“Your daughter has a disease called Lupus.” said Dr. Harvey. I was lying down in my hospital bed staring at the ceiling as I listened to my parents speak to the doctor while sitting on the couch a few feet from my bed. They continued to talk, but I didn’t hear anything else after I heard the doctor say the word lupus. The weight I had gained was water weight-weight that my ailing kidneys were unable to help me expel.

It was all a blur. The next thing I knew, I had a line/tube in my chest and I was attached to this gigantic machine that was seemingly gulping up my blood and spitting it back out. I later learned that this was a dialysis machine.


Seizures and Memory Loss

Cyclophosphamide: an anti-cancer chemotherapy drug which is also used to treat non-cancer illnesses..like lupus.
Side Effects: hair loss, nausea and vomiting, poor appetite, loss of fertility, diarrhea, mouth sores, bladder irritation, slight risk of developing other cancers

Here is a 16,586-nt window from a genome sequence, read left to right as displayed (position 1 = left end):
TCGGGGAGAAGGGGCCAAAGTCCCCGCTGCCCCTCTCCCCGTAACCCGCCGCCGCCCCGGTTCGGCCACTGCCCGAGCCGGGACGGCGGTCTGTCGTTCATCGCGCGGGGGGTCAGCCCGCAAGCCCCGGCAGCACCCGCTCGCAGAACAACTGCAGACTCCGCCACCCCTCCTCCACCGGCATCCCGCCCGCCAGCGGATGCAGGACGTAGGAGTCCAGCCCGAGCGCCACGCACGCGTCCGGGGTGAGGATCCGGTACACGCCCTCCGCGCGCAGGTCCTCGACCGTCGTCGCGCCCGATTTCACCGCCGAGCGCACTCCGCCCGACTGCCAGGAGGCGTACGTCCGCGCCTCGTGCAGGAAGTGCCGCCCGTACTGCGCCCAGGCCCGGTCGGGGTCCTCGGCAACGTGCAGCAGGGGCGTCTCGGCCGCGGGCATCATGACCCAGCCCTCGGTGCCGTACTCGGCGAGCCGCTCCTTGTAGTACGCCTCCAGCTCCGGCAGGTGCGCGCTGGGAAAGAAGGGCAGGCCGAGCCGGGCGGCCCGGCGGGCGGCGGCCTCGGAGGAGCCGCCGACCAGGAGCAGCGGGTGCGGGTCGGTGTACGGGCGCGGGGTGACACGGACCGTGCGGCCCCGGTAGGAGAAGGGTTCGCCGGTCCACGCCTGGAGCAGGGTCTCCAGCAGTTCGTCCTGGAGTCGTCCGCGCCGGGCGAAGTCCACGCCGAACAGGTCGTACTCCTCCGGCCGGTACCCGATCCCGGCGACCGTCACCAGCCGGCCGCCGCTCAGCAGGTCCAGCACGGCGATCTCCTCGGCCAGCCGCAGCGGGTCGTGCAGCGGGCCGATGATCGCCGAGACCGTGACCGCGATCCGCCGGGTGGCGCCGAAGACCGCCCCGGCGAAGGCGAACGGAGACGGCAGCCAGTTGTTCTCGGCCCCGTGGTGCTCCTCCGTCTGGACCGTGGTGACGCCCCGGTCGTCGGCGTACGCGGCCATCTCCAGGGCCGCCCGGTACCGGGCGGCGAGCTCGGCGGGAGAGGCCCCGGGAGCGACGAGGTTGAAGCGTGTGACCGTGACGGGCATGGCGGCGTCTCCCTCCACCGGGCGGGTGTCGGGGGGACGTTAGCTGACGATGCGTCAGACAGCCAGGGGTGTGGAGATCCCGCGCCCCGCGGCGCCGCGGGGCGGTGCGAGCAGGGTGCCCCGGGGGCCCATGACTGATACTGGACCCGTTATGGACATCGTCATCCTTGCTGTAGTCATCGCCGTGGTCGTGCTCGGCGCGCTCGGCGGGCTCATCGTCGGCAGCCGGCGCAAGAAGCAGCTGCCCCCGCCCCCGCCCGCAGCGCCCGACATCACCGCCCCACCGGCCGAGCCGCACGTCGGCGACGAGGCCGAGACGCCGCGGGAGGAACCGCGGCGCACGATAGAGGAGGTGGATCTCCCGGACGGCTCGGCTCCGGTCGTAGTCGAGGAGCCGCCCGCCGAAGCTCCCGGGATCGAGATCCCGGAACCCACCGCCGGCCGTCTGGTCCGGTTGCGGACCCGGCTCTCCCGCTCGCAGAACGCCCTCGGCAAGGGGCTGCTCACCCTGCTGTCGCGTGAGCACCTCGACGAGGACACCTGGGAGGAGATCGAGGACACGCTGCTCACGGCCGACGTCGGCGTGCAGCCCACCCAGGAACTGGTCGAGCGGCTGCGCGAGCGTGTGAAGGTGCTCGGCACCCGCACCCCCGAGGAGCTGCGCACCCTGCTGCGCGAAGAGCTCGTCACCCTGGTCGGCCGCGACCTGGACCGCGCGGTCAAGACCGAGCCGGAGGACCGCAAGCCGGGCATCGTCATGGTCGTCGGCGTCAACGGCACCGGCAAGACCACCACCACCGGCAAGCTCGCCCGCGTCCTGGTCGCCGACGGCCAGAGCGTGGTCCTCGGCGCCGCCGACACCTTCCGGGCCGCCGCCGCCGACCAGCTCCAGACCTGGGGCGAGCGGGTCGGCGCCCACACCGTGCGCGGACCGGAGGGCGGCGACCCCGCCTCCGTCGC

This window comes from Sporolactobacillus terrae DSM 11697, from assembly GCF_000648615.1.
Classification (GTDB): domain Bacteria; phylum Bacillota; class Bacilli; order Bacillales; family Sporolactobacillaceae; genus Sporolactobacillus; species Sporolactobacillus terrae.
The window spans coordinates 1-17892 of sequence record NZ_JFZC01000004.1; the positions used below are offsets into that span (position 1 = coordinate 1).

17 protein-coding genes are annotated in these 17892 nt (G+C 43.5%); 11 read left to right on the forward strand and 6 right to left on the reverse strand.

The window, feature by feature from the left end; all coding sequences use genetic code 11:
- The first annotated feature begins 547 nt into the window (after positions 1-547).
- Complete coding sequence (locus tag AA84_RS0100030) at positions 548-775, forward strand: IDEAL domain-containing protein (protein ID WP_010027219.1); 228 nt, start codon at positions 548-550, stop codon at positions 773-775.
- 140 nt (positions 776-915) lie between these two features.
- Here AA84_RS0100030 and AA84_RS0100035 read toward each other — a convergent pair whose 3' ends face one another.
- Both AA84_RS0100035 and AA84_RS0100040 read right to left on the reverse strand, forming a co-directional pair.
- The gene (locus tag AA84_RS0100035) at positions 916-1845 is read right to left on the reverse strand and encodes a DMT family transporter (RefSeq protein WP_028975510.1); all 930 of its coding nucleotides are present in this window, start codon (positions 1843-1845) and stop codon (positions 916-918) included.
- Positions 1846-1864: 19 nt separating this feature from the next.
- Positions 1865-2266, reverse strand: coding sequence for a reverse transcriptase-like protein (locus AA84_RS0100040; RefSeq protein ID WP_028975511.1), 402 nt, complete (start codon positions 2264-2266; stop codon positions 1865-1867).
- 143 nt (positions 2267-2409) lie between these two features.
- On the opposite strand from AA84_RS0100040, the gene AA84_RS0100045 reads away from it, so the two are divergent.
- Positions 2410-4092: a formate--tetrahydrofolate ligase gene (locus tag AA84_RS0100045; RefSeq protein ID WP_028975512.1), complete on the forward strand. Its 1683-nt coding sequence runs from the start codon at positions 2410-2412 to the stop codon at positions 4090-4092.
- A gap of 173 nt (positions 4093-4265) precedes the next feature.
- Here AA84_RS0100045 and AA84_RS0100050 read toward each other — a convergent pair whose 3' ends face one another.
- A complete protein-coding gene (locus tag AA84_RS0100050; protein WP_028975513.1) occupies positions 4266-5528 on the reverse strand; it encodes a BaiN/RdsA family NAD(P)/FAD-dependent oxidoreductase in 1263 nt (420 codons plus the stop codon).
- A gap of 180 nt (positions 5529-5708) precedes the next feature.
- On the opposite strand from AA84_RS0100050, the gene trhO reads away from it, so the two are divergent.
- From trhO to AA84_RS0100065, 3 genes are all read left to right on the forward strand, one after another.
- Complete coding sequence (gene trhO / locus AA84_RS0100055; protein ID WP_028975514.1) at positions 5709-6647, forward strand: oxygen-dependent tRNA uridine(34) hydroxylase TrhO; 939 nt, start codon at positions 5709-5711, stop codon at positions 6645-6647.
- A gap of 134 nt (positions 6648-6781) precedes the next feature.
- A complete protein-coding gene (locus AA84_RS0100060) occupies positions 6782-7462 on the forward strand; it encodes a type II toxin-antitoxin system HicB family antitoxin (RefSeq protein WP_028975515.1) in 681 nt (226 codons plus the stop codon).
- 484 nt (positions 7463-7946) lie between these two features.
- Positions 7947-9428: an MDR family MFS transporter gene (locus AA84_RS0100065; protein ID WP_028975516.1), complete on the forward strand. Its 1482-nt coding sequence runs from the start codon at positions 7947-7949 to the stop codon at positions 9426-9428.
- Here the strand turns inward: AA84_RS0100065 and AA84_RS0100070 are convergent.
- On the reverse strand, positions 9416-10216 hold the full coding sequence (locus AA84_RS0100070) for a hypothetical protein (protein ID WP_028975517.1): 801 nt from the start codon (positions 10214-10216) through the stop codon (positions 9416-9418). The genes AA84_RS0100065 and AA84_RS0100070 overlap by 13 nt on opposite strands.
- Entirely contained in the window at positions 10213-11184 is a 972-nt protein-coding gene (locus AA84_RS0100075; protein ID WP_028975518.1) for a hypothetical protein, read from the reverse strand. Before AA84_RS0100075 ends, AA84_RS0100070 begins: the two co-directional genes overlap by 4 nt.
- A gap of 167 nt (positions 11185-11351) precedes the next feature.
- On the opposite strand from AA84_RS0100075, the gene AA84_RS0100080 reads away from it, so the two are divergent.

After much discussion, it was decided that I would be put on cyclophosphamide. The side effects were alarming to me to say the least, especially the loss of fertility and the risk of developing other cancers. I had to take my chances.

I was in bed receiving the medication intravenously when I started to feel unwell. My stomach started to hurt…badly.  I writhed around in my hospital bed as I asked my sister, who was sitting on the edge of my bed, to help me, as I was in so much pain. My father informed my doctor that I was not doing well, so the doctor came in and shut the IV off.

A short while later, a nurse came in and took a look at my IV and made some adjustments. She left shortly thereafter.

I had a blood pressure cuff on my arm that was programmed to periodically take my blood pressure. I felt the squeeze and release of the cuff. I turned to look at the machine, as it started to beep loudly. My blood pressure was 200+/180+. My dad, who was standing beside the bed, turned to go and call a nurse. My mom stayed, continuously calling my name. Well, that’s what I’ve been told. I looked over at my sister…and then everything went black.

I woke up 3 days later.